When a hitter starts toward the middle or back of the batters box then, as the pitch is thrown, starts to creep up toward the pitcher, by the time the pitch reaches the batter she is already moving toward the base. The hitter "slaps" the ball or hits the ball lightly (almost like a power bunt) just to put it in play. The "slap" is seen as easier control but with much less power. If a player has a lot of speed but struggles hitting this is a good way to get her on base. In softball I believe most slap hitters are left handed since they are already closer to first and do not have to cross the plate to make contact. The whole point is just to put the ball in play so the player can use their speed to get on base and create some runs. Even though power is not necessary the ability to concentrate and direct the hit (hitting down the third baseline witll Ichiro is a good example of a slap hitter in baseball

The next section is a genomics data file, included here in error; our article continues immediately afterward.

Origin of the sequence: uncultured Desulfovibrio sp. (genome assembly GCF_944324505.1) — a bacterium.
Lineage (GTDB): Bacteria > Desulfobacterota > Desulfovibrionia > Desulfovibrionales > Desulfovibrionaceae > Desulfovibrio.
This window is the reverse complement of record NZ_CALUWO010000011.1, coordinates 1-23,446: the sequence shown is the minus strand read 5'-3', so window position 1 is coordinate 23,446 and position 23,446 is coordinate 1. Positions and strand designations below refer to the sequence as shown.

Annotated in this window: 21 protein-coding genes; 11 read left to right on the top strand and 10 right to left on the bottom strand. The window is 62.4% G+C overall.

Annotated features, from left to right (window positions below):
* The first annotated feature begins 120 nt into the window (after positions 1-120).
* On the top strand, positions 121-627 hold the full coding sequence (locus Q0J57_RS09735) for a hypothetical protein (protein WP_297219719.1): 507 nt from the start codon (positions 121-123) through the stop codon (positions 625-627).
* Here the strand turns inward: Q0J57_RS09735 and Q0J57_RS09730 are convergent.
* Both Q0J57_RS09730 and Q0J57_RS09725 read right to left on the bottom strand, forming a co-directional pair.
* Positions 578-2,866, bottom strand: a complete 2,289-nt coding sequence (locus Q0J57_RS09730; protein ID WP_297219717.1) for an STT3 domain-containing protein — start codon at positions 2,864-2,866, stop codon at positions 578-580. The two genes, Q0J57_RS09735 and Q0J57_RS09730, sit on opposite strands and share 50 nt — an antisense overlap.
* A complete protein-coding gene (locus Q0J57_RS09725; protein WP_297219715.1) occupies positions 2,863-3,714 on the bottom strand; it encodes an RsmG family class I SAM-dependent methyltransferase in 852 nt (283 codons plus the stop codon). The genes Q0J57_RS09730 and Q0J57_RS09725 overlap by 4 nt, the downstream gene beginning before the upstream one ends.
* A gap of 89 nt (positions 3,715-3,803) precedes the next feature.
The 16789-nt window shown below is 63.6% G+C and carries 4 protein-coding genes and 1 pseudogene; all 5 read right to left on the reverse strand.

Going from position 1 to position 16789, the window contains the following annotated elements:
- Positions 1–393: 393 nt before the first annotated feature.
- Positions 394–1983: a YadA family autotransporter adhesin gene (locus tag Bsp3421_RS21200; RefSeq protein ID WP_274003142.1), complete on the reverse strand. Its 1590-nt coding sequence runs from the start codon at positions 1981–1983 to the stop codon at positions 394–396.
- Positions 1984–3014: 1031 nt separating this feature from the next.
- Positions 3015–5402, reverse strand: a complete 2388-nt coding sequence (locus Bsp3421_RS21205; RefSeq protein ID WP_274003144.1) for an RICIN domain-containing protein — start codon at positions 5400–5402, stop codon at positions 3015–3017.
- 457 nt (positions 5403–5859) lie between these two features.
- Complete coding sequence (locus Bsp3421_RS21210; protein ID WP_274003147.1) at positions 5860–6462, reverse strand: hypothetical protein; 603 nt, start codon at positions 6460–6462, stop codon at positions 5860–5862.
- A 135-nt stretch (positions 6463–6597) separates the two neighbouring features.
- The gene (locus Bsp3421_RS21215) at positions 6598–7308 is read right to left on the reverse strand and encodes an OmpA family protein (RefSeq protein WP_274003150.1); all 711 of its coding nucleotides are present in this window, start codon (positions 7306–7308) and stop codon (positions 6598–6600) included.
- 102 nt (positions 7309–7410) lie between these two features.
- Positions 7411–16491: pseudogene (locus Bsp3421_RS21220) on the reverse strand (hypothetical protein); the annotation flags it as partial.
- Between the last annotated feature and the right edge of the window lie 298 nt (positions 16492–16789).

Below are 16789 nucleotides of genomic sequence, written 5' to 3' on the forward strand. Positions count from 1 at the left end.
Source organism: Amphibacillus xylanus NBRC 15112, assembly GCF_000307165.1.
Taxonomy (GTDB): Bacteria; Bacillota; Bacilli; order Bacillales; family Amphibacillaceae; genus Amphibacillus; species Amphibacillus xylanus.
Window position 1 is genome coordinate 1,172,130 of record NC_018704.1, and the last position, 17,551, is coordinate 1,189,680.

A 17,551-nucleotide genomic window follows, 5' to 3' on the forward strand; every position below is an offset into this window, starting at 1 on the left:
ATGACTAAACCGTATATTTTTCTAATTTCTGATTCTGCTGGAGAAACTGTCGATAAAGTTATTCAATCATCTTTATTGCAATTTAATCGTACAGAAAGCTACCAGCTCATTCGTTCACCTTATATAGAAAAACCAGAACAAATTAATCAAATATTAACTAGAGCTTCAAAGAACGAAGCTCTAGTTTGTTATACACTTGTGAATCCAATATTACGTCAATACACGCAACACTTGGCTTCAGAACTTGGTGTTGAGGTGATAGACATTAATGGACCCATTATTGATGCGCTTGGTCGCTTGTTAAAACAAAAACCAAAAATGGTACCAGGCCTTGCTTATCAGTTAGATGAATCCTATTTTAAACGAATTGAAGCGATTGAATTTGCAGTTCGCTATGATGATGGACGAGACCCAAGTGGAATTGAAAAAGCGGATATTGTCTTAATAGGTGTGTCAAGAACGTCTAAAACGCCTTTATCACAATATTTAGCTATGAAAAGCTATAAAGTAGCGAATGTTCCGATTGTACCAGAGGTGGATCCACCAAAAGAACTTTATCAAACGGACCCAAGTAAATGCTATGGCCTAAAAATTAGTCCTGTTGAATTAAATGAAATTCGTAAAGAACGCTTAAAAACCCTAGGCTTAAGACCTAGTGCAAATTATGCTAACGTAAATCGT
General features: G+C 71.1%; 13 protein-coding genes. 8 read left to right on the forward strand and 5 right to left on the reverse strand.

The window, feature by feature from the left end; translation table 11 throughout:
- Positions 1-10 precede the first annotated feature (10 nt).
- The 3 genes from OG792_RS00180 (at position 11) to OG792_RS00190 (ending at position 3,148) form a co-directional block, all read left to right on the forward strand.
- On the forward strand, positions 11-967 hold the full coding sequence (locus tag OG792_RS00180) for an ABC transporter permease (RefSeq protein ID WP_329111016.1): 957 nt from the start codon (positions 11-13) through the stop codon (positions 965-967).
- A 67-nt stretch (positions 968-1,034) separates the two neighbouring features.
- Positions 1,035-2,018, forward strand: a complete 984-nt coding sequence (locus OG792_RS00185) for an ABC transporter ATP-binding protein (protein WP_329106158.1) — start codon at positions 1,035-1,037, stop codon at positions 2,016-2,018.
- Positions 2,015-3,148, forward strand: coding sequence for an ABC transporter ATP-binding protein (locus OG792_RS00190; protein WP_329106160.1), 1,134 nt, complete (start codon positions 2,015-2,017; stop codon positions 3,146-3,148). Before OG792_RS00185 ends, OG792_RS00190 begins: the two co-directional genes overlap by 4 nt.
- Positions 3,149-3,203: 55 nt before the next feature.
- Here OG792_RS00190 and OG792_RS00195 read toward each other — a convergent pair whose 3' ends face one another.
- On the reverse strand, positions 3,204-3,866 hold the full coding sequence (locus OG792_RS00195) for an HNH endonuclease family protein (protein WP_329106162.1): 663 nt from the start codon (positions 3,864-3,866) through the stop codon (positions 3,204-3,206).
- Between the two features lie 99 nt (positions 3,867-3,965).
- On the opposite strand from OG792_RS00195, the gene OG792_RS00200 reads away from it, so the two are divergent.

I think the dimensions facilitate successful slap hitting in softball more so than baseball. The base paths in softball are short enough where just a one or two bouncer can allow a fast runner to reach first safely.
I agree the dimensions for softball lends itself more to slap hitting, and is probably the main reason. Another reason is slap hitting is not accepted or even supported as much in baseball as in softball. Ichiro, Willy Taveras (Astros), and Luis Castillo (Mets) are prime examples that slap hitters are out there, but there used to be many more in the "old days" of baseball since power has taken over the game.